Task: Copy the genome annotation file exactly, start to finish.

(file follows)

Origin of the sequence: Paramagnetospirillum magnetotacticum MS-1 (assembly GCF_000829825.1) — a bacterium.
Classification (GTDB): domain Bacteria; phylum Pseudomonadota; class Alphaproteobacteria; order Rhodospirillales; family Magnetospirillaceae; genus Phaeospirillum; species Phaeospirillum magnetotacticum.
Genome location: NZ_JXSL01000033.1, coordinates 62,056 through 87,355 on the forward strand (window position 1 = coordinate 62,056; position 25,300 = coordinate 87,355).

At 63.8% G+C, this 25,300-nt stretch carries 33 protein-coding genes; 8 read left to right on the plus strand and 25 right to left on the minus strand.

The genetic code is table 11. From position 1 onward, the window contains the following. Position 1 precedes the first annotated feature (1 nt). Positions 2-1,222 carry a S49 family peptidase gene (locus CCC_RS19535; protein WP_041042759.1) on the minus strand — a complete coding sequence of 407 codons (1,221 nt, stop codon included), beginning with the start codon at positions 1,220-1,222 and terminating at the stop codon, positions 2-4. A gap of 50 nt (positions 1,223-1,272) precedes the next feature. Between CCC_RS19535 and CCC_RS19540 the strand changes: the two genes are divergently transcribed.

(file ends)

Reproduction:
Origin of the sequence: Paramagnetospirillum magnetotacticum MS-1 (assembly GCF_000829825.1) — a bacterium.
Classification (GTDB): domain Bacteria; phylum Pseudomonadota; class Alphaproteobacteria; order Rhodospirillales; family Magnetospirillaceae; genus Phaeospirillum; species Phaeospirillum magnetotacticum.
Genome location: NZ_JXSL01000033.1, coordinates 62,056 through 87,355 on the forward strand (window position 1 = coordinate 62,056; position 25,300 = coordinate 87,355).

At 63.8% G+C, this 25,300-nt stretch carries 33 protein-coding genes; 8 read left to right on the plus strand and 25 right to left on the minus strand.

The genetic code is table 11. From position 1 onward, the window contains the following. Position 1 precedes the first annotated feature (1 nt). Positions 2-1,222 carry a S49 family peptidase gene (locus CCC_RS19535; protein WP_041042759.1) on the minus strand — a complete coding sequence of 407 codons (1,221 nt, stop codon included), beginning with the start codon at positions 1,220-1,222 and terminating at the stop codon, positions 2-4. A gap of 50 nt (positions 1,223-1,272) precedes the next feature. Between CCC_RS19535 and CCC_RS19540 the strand changes: the two genes are divergently transcribed.